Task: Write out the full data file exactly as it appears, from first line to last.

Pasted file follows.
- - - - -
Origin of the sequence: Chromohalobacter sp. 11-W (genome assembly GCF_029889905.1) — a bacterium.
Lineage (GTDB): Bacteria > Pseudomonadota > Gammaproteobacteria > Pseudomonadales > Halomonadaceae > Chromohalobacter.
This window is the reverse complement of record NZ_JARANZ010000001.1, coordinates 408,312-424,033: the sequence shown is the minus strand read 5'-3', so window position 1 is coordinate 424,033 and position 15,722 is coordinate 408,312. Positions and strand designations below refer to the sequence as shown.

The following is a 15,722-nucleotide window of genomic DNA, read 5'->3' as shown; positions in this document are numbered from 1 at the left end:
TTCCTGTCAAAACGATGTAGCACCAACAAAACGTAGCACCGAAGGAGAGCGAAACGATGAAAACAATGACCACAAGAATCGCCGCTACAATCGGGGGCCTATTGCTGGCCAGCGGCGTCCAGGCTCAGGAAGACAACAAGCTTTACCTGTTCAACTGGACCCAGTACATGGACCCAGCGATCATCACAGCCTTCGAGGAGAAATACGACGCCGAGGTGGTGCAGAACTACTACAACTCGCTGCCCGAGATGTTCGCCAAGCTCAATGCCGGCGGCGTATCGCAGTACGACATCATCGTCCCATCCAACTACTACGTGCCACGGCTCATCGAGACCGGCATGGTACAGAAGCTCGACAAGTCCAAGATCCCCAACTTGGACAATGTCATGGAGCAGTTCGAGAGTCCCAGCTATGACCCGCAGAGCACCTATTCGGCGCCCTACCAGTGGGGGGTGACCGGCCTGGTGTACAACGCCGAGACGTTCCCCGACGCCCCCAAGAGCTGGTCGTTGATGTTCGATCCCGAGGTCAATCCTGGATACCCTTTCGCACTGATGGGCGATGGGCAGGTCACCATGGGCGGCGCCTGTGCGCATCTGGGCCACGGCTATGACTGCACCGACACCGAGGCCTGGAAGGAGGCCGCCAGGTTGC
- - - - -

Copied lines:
Origin of the sequence: Chromohalobacter sp. 11-W (genome assembly GCF_029889905.1) — a bacterium.
Lineage (GTDB): Bacteria > Pseudomonadota > Gammaproteobacteria > Pseudomonadales > Halomonadaceae > Chromohalobacter.
This window is the reverse complement of record NZ_JARANZ010000001.1, coordinates 408,312-424,033: the sequence shown is the minus strand read 5'-3', so window position 1 is coordinate 424,033 and position 15,722 is coordinate 408,312. Positions and strand designations below refer to the sequence as shown.

The following is a 15,722-nucleotide window of genomic DNA, read 5'->3' as shown; positions in this document are numbered from 1 at the left end:
TTCCTGTCAAAACGATGTAGCACCAACAAAACGTAGCACCGAAGGAGAGCGAAACGATGAAAACAATGACCACAAGAATCGCCGCTACAATCGGGGGCCTATTGCTGGCCAGCGGCGTCCAGGCTCAGGAAGACAACAAGCTTTACCTGTTCAACTGGACCCAGTACATGGACCCAGCGATCATCACAGCCTTCGAGGAGAAATACGACGCCGAGGTGGTGCAGAACTACTACAACTCGCTGCCCGAGATGTTCGCCAAGCTCAATGCCGGCGGCGTATCGCAGTACGACATCATCGTCCCATCCAACTACTACGTGCCACGGCTCATCGAGACCGGCATGGTACAGAAGCTCGACAAGTCCAAGATCCCCAACTTGGACAATGTCATGGAGCAGTTCGAGAGTCCCAGCTATGACCCGCAGAGCACCTATTCGGCGCCCTACCAGTGGGGGGTGACCGGCCTGGTGTACAACGCCGAGACGTTCCCCGACGCCCCCAAGAGCTGGTCGTTGATGTTCGATCCCGAGGTCAATCCTGGATACCCTTTCGCACTGATGGGCGATGGGCAGGTCACCATGGGCGGCGCCTGTGCGCATCTGGGCCACGGCTATGACTGCACCGACACCGAGGCCTGGAAGGAGGCCGCCAGGTTGC